By James Schirmer
The drive from Lansing to Flint is relatively easy, a straight shot along I-69. It’s a drive I first made in August 2008 after accepting a teaching job at the University of Michigan-Flint. It’s a drive I continue to make three to four days a week for classes and meetings. It’s likely the same drive once made daily by Jerry Ambrose, who lives in nearby Mason and was fourth in a succession of emergency managers for the city of Flint.
Our degrees of influence in Flint are very different, though, and while his time in the city is over, mine is still beginning. To some degree, I am dealing with the ramifications of his and every other emergency manager’s decisions. It isn’t a responsibility I’m happy about, but it is one that I accept.
I imagine our understandings of Flint to be quite different, too. As a university professor, I am largely not tasked with cost-cutting measures, at least not yet. And because of my background and training in rhetoric and technical communication, I might care more than an emergency manager about the words we use to communicate ideas. I’m also interested in how certain terms, mentioned and unmentioned, skew our perspective of events.
For instance, did you notice how quick Governor Snyder was to concede and the media to report that Flint is his “Katrina,” a term so established in certain circles that the quotation marks might not even be necessary. And how quick we were to forget this admission, coached as it appeared, with impending stories of celebrity donations and which political party was most to blame.
“Katrina” seems to be shorthand for a failure of leadership, of political will. But what happened in Flint wasn’t just or only a failure of leadership. Of course, neither was what happened in New Orleans in late August 2005. However, as I am only more familiar with Flint and the crisis here, that is to what I will write further.
That the governor seemed ready to concede responsibility for Flint in such a way should be revealing. The concession itself can be seen as a small thing, particularly when compared to criminal charges or his resignation, neither of which appear likely anyway.
But for the governor to acknowledge what’s happening in Flint as his “Katrina” is a kind of erasure, too, a silencing. It is to give the crisis an unwarranted air of inevitability. It is to allow celebrities to respond in kind, with provocative tweets and plastic bottles of water. It is to collapse multiple failures, just two being the state’s oversight of the switch and its much-delayed response to the ensuing crisis. It is to invite upon city residents the same unfair, uninformed criticisms and questions leveled at those who were in New Orleans when the levees broke. It is to give greater weight to the short-term address of what are more systemic problems. It is to blame the environment, which we continue to pollute, for harming and killing us.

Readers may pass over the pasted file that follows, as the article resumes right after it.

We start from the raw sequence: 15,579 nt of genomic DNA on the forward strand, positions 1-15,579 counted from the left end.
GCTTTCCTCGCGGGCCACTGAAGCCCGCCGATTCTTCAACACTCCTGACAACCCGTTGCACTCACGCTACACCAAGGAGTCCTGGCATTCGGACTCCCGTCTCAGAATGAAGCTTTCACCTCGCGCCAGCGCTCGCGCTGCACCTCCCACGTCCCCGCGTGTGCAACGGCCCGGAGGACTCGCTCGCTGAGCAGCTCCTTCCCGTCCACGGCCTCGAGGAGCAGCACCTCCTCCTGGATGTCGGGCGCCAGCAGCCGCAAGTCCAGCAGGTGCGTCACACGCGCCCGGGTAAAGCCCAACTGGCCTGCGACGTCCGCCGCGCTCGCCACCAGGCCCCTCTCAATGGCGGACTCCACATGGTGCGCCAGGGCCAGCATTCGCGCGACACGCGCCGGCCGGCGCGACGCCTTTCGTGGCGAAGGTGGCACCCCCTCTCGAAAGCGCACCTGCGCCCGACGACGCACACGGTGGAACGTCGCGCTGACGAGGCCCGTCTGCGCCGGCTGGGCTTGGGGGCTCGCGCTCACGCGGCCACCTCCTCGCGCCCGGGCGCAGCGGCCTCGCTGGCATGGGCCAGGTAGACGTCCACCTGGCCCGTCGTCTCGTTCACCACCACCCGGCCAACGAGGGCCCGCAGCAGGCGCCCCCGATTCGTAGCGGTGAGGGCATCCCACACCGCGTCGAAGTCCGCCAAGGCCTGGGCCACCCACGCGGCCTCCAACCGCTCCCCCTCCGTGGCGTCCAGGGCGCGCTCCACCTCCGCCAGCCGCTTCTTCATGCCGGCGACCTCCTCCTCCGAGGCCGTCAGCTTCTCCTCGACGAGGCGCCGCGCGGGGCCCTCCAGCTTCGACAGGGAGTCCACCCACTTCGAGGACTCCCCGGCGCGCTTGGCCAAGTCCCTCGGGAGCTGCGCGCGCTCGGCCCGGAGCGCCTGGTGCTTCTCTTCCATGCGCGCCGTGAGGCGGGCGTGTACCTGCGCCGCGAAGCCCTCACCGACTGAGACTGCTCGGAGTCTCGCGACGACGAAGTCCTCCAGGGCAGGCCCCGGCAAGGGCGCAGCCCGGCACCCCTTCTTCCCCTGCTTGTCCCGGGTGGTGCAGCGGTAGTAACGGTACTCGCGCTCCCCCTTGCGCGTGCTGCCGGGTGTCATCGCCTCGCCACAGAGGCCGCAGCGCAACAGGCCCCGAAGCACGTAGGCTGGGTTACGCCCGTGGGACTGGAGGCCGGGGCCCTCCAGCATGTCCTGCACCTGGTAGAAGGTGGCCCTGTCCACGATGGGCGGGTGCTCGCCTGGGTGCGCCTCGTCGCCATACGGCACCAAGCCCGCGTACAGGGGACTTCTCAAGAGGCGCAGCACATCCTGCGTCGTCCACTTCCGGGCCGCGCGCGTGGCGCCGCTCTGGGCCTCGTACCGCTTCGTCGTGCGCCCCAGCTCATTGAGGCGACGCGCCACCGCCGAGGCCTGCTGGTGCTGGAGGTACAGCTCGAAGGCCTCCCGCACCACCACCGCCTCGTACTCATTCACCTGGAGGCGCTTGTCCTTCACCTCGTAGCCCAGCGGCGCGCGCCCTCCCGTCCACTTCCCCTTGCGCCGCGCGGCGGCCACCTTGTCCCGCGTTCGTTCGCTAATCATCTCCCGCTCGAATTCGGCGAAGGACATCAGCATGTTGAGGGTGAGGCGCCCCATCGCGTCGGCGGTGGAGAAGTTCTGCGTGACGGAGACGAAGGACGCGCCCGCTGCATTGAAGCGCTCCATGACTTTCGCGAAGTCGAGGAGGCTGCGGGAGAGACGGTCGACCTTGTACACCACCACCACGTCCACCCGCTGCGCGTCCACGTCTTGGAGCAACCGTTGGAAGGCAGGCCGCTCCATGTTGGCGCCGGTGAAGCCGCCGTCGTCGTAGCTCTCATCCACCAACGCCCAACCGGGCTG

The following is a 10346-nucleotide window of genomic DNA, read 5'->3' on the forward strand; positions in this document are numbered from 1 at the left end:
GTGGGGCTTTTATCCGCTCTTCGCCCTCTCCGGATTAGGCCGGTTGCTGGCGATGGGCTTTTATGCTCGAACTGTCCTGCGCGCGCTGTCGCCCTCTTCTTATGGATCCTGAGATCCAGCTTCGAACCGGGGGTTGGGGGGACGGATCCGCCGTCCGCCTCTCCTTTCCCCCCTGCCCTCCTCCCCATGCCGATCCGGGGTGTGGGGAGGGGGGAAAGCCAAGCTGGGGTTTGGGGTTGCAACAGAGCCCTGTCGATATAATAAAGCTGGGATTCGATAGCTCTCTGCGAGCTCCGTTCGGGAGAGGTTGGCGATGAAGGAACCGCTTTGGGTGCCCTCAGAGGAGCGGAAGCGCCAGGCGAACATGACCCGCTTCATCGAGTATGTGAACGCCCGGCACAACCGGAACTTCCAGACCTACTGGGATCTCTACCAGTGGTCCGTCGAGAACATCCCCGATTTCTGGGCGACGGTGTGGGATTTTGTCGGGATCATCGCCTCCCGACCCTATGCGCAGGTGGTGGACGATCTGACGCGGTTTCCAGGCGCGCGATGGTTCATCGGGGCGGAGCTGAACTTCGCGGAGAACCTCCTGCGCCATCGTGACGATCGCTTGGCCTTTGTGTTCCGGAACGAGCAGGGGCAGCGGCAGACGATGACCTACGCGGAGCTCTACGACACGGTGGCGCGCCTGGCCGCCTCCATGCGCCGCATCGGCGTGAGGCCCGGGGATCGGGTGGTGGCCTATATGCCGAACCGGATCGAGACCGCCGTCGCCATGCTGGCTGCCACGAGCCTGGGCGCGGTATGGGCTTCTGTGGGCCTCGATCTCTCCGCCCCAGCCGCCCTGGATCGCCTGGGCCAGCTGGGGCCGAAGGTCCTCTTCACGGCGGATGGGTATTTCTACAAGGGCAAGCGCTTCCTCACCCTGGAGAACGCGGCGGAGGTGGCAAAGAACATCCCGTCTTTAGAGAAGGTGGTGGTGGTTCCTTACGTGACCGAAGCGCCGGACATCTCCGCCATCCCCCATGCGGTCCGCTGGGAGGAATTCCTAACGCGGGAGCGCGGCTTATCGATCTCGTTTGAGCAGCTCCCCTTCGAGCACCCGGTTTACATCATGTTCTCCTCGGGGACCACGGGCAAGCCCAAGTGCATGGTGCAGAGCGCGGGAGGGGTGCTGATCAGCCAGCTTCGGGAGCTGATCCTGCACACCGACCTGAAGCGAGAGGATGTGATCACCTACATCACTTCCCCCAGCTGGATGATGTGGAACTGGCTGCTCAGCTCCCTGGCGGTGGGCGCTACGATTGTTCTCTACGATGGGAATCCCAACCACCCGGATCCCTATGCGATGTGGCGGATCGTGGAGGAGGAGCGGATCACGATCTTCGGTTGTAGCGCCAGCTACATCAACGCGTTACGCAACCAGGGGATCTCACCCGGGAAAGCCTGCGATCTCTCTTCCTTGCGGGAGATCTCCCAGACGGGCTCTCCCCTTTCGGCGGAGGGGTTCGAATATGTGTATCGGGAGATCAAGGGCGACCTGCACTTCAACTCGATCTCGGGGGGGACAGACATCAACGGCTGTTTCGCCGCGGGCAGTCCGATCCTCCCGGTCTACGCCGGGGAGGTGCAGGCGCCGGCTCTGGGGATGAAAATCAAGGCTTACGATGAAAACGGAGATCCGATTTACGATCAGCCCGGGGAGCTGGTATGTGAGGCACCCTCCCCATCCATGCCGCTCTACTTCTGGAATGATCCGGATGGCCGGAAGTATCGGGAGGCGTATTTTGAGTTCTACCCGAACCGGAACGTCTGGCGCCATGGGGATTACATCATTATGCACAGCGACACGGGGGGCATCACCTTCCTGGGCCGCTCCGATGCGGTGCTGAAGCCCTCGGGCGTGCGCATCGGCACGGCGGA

[blocktext align=”right”]When I asked one class of 24 first-year students if we should take some time to talk about the Flint water crisis, I thought we might spend a single 75-minute session doing so. But they had so many concerns and questions about every aspect of it…that we decided to make the crisis our focus for the rest of the semester.[/blocktext]Besides, such a concession was unnecessary anyway. Flint functions as its own shorthand. Flint is the liberal’s broken promise. Flint is the conservative’s waking nightmare. Flint has commonplaces and invectives so common as to be litanies murmured in reverential unity with others of our political persuasion.
But I work with students from Flint and the surrounding area, and they are as eager and interested as any college student. When I asked one class of 24 first-year students if we should take some time to talk about the Flint water crisis, I thought we might spend a single 75-minute session doing so. But they had so many concerns and questions about every aspect of it, from health and history to infrastructure and policy, that we decided to make the crisis our focus for the rest of the semester.
For many of my students, the Flint water crisis is more local and relevant than anything else right now. Perhaps for the foreseeable future, too. So, to take the next ten weeks to help them understand the crisis, to guide them in expressing their own thoughts and feelings about it, is something I’m grateful to do.
Doing this is more than anyone with the power to either prevent or respond to the crisis with even a sliver of adequacy has bothered to do. And again, given circumstances, it is not a responsibility I am happy about, but it is one that I accept. To be honest, it is one of the few things I accept about what’s happening in Flint these days.
James Schirmer is an associate professor of English at the University of Michigan-Flint. Find him on Twitter at @betajames.
Banner photo by Ildar Sagdejev.